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Musicians adapt with live tours still canceled

Jasmine Garsd Oct 21, 2020
Heard on: Marketplace Morning Report
A still from René Kladzyk's music video for her song "True Romantic," released in August. Ralph Diaz

Musicians adapt with live tours still canceled

Jasmine Garsd Oct 21, 2020
A still from René Kladzyk's music video for her song "True Romantic," released in August. Ralph Diaz

As bars and concert venues shut down because of the pandemic in April, René Kladzyk and her music label were deciding what to do with her latest recordings — release them on a new album as planned in the fall or hold off.

“We discussed a lot whether it would make sense to hold the release until it’s feasible to tour,” Kladzyk said. “Because it’s so much harder to sell records and … to break even on a release if you don’t tour it. “

Kladzyk is hardly alone in this conundrum. The music industry is still figuring out how to move forward during the pandemic with live shows, for the most part, still canceled. The bars where lots of bands played have limited capacity, if they’re open at all.

For so many musicians who balance art with side gigs to pay the bills, the economic crisis caused by COVID-19 has complicated things further. As Kladzyk debated whether to release her record, she lost one of those side gigs — waitressing — because of the pandemic. 

And even though music streaming has become more popular in recent months, most of that revenue is not reaching independent artists like Kladzyk.

Many artists have had to adapt. Eric Slick, drummer with the rock band Dr. Dog, has gone back to teaching, something he hasn’t done in years, much less remotely.

After the pandemic hit, Slick went on unemployment. He says giving lessons over Zoom has been hard to get used to. “With drumming in particular, it’s very hard to diagnose issues, with people’s playing or their technique through a camera screen,” he said.

Some artists are starting to play live outdoors. Smash Mouth’s performance at a motorcycle gathering in South Dakota back in August went viral for all the wrong reasons: the rally has been linked to several hundred COVID-19 cases. 

Slick says Dr. Dog is not trying to court controversy with an in-person concert. At most, he’s done some live virtual shows, mostly for charity. “You know, I have ups and downs,” he said. “There’s days when I feel I don’t know if I’ll ever have a career in live music again.”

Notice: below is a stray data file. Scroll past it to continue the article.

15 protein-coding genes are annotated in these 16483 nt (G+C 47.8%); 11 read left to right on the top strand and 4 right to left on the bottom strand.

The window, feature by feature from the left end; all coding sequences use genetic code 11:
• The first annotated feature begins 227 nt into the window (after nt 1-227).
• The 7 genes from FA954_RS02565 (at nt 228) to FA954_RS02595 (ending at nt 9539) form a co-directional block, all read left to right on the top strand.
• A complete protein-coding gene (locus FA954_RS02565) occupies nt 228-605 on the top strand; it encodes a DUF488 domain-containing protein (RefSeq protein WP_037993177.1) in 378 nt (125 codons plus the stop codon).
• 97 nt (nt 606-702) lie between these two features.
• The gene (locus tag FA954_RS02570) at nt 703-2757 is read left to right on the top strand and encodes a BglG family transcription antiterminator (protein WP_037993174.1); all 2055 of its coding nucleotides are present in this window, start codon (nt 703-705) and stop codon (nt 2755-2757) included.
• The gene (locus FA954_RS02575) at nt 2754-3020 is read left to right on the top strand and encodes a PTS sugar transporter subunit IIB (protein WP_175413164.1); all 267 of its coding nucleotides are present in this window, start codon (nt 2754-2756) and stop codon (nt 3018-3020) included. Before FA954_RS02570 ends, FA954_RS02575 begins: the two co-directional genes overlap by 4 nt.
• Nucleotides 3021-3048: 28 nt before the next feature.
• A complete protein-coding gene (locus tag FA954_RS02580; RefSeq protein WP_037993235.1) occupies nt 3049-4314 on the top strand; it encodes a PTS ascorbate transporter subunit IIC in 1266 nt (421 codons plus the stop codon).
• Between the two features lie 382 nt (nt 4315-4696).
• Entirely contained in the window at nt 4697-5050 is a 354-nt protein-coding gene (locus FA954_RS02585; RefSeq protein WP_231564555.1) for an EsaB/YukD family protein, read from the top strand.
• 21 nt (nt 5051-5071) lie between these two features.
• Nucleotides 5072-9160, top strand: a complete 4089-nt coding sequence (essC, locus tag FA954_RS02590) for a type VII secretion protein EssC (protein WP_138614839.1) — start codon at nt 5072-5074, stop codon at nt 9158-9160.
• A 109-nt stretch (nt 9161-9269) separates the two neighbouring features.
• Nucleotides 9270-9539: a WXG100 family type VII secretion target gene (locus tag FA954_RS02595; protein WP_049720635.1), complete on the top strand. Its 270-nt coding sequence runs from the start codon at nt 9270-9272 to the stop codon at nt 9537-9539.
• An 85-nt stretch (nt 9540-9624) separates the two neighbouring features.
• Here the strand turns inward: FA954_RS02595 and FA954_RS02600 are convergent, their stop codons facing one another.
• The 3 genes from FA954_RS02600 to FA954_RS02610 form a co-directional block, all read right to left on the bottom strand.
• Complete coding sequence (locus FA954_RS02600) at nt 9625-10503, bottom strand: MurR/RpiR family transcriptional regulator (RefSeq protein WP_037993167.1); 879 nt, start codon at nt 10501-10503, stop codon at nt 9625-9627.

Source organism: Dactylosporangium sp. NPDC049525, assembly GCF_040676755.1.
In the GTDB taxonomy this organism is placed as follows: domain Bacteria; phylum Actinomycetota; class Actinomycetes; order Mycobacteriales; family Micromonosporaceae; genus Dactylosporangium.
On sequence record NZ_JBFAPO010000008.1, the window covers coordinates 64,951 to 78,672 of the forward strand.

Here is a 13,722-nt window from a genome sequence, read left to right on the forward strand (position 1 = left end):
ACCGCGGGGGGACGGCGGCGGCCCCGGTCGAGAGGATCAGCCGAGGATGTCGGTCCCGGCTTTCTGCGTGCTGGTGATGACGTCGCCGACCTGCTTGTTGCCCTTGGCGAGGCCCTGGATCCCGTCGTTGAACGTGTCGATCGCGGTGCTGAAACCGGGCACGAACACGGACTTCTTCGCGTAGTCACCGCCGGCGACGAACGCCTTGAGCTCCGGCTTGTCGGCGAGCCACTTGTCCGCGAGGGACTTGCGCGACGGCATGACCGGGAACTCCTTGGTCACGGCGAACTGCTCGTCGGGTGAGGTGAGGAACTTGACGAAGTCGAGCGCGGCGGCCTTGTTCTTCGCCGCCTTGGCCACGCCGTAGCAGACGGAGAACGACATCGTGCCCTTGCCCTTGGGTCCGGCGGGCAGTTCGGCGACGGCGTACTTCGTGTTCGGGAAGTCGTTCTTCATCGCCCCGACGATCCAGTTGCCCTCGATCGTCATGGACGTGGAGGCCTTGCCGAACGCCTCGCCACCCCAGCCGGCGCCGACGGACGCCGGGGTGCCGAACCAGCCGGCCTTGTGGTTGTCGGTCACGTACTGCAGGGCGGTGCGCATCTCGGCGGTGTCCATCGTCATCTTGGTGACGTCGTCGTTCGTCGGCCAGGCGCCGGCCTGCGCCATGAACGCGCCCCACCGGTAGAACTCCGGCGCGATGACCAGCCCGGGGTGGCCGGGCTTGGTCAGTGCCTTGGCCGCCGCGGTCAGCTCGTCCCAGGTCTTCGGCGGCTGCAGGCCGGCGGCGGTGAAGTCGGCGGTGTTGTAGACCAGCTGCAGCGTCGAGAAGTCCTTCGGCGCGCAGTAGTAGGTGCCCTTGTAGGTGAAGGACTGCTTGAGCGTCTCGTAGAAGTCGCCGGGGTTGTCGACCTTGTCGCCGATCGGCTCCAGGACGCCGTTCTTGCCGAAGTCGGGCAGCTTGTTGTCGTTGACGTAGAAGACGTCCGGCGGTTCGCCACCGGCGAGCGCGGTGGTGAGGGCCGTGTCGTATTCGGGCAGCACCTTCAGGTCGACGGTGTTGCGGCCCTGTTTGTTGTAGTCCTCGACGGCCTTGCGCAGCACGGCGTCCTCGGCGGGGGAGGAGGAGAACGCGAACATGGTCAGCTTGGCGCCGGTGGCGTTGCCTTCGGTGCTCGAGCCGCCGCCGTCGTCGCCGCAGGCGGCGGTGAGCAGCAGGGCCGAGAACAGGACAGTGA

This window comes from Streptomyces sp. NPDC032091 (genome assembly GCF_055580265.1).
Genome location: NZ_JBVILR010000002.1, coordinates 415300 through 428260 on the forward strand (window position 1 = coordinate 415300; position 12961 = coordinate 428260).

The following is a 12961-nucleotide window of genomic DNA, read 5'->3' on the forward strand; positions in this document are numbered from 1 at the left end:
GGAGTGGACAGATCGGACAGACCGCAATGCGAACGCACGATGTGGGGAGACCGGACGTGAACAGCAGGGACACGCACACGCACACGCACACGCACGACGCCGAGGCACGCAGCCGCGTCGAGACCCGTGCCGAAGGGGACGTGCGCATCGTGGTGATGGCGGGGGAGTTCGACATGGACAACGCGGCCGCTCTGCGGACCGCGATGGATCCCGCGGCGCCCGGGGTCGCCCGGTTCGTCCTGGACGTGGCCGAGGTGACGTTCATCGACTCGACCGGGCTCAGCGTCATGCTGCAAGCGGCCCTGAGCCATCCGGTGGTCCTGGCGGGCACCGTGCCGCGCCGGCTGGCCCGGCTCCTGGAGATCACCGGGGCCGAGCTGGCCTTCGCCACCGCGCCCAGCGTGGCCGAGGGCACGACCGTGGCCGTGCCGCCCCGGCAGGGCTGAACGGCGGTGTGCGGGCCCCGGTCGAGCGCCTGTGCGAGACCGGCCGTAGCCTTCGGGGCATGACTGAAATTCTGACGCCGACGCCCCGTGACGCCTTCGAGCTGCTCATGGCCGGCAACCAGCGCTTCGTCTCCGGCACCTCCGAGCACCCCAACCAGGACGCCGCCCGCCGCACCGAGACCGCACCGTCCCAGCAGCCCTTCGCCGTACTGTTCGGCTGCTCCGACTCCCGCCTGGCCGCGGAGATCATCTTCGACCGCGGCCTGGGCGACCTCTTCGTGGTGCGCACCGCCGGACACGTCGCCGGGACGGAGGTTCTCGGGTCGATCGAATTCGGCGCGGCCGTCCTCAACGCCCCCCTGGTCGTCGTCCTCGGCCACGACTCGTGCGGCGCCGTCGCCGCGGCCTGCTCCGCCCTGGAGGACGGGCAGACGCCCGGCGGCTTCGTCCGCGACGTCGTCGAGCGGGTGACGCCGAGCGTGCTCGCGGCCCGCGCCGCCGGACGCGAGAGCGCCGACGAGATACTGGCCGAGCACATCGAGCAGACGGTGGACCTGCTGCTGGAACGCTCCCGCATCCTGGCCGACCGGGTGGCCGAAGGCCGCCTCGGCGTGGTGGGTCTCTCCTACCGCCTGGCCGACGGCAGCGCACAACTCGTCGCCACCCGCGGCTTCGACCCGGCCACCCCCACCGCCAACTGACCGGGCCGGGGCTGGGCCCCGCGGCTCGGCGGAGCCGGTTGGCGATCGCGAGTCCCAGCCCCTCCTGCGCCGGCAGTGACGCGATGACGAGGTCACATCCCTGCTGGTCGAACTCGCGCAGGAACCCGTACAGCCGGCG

Kladzyk released her album, “True Romantic,” last month after all. She’s just not sure what to do with it now. She’s not going to tour and doesn’t like the feel of virtual shows.

Kladzyk does have a new job: writing for the site El Paso Matters. She says she feels lucky to have income at all. “Music will always matter to people, and people need music during the global pandemic. Maybe more so than under less stressful circumstance,” she said.

But at least for now, it won’t be how she pays her bills. 

COVID-19 Economy FAQs

Are states ready to roll out COVID-19 vaccines?

Claire Hannan, executive director of the nonprofit Association of Immunization Managers, which represents state health officials, said states have been making good progress in their preparations. And we could have several vaccines pretty soon. But states still need more funding, she said. Hannan doesn’t think a lack of additional funding would hold up distribution initially, but it could cause problems down the road. “It’s really worrisome that Congress may not pass funding or that there’s information circulating saying that states don’t need additional funding,” she said.

How is the service industry dealing with the return of coronavirus restrictions?

Without another round of something like the Paycheck Protection Program, which kept a lot of businesses afloat during the pandemic’s early stages, the outlook is bleak for places like restaurants. Some in the San Francisco Bay Area, for example, only got one week of indoor dining back before cases rose and restrictions went back into effect. Restaurant owners are revamping their business models in an effort to survive while waiting to see if they’ll be able to get more aid.

How are hospitals handling the nationwide surge in COVID-19 cases?

As the pandemic surges and more medical professionals themselves are coming down with COVID, nearly 1 in 5 hospitals in the country report having a critical shortage of staff, according to data from the Department of Health and Human Services. One of the knock-on effects of staff shortages is that people who have other medical needs are being asked to wait.

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